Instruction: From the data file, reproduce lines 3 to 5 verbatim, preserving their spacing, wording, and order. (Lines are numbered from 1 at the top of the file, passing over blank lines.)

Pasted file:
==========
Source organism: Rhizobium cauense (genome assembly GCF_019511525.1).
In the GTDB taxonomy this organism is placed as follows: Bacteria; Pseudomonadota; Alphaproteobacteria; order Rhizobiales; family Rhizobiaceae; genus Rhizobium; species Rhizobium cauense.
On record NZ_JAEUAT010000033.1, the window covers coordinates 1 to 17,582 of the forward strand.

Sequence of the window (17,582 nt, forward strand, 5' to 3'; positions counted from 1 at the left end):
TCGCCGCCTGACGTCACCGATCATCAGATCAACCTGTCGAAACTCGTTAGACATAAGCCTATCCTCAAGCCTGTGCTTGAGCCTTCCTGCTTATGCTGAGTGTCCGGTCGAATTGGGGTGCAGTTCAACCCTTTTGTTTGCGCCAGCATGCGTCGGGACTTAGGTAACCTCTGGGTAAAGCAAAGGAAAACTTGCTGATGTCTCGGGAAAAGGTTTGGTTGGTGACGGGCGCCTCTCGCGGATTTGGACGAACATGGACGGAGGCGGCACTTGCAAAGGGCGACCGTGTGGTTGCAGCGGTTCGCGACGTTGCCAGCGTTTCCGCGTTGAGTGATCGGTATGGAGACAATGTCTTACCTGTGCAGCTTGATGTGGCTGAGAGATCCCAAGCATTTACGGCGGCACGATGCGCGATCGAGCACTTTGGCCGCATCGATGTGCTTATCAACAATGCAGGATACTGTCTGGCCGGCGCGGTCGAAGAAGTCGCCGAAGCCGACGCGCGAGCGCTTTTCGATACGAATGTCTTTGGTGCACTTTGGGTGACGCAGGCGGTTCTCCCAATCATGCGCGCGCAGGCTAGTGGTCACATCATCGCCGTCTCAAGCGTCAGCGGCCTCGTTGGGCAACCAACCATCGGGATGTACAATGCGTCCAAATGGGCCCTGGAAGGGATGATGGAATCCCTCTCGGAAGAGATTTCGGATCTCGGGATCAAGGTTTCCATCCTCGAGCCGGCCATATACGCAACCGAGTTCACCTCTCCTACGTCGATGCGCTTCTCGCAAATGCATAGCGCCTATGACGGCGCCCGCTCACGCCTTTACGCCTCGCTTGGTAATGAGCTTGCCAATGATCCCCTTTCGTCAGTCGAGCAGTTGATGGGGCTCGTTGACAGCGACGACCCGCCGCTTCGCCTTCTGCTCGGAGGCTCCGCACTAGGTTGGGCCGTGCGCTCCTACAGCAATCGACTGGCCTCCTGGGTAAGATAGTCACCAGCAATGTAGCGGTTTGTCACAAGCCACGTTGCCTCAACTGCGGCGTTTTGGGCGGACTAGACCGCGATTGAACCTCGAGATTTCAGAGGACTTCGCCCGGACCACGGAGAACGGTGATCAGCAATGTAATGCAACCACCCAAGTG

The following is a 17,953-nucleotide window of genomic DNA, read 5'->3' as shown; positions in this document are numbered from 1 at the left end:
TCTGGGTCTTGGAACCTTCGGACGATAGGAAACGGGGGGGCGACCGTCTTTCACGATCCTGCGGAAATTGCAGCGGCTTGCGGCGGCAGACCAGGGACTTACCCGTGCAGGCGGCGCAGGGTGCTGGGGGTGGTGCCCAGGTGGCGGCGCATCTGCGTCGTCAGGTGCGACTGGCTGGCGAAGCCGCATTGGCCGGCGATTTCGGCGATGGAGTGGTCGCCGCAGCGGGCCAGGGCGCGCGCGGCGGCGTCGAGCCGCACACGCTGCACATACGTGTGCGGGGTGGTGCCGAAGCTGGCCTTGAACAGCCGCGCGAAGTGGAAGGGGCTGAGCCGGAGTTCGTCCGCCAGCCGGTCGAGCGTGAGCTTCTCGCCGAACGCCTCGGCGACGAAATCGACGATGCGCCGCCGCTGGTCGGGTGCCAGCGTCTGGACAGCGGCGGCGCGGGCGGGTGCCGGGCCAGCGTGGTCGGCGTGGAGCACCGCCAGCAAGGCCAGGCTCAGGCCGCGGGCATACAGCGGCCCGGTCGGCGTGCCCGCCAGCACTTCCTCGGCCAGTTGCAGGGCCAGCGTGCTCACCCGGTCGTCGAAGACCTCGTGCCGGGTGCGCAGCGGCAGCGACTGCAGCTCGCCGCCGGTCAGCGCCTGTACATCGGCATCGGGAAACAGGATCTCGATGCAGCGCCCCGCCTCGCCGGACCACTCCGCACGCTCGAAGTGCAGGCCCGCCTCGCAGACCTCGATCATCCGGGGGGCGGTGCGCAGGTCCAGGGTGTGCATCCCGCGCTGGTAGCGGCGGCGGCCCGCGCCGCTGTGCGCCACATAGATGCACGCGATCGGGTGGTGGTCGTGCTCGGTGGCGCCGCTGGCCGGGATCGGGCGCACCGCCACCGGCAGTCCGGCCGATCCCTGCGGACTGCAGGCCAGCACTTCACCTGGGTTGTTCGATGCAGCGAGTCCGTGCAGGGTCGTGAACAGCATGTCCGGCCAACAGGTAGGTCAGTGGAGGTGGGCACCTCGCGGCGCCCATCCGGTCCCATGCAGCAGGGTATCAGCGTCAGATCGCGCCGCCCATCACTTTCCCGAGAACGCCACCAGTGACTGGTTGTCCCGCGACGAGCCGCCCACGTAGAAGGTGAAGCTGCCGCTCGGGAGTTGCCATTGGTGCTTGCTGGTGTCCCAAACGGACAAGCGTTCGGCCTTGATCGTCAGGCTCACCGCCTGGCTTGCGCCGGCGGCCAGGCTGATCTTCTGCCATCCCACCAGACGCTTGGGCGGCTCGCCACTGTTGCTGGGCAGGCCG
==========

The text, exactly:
On record NZ_JAEUAT010000033.1, the window covers coordinates 1 to 17,582 of the forward strand.

Sequence of the window (17,582 nt, forward strand, 5' to 3'; positions counted from 1 at the left end):
TCGCCGCCTGACGTCACCGATCATCAGATCAACCTGTCGAAACTCGTTAGACATAAGCCTATCCTCAAGCCTGTGCTTGAGCCTTCCTGCTTATGCTGAGTGTCCGGTCGAATTGGGGTGCAGTTCAACCCTTTTGTTTGCGCCAGCATGCGTCGGGACTTAGGTAACCTCTGGGTAAAGCAAAGGAAAACTTGCTGATGTCTCGGGAAAAGGTTTGGTTGGTGACGGGCGCCTCTCGCGGATTTGGACGAACATGGACGGAGGCGGCACTTGCAAAGGGCGACCGTGTGGTTGCAGCGGTTCGCGACGTTGCCAGCGTTTCCGCGTTGAGTGATCGGTATGGAGACAATGTCTTACCTGTGCAGCTTGATGTGGCTGAGAGATCCCAAGCATTTACGGCGGCACGATGCGCGATCGAGCACTTTGGCCGCATCGATGTGCTTATCAACAATGCAGGATACTGTCTGGCCGGCGCGGTCGAAGAAGTCGCCGAAGCCGACGCGCGAGCGCTTTTCGATACGAATGTCTTTGGTGCACTTTGGGTGACGCAGGCGGTTCTCCCAATCATGCGCGCGCAGGCTAGTGGTCACATCATCGCCGTCTCAAGCGTCAGCGGCCTCGTTGGGCAACCAACCATCGGGATGTACAATGCGTCCAAATGGGCCCTGGAAGGGATGATGGAATCCCTCTCGGAAGAGATTTCGGATCTCGGGATCAAGGTTTCCATCCTCGAGCCGGCCATATACGCAACCGAGTTCACCTCTCCTACGTCGATGCGCTTCTCGCAAATGCATAGCGCCTATGACGGCGCCCGCTCACGCCTTTACGCCTCGCTTGGTAATGAGCTTGCCAATGATCCCCTTTCGTCAGTCGAGCAGTTGATGGGGCTCGTTGACAGCGACGACCCGCCGCTTCGCCTTCTGCTCGGAGGCTCCGCACTAGGTTGGGCCGTGCGCTCCTACAGCAATCGACTGGCCTCCTGGGTAAGATAGTCACCAGCAATGTAGCGGTTTGTCACAAGCCACGTTGCCTCAACTGCGGCGTTTTGGGCGGACTAGACCGCGATTGAACCTCGAGATTTCAGAGGACTTCGCCCGGACCACGGAGAACGGTGATCAGCAATGTAATGCAACCACCCAAGTG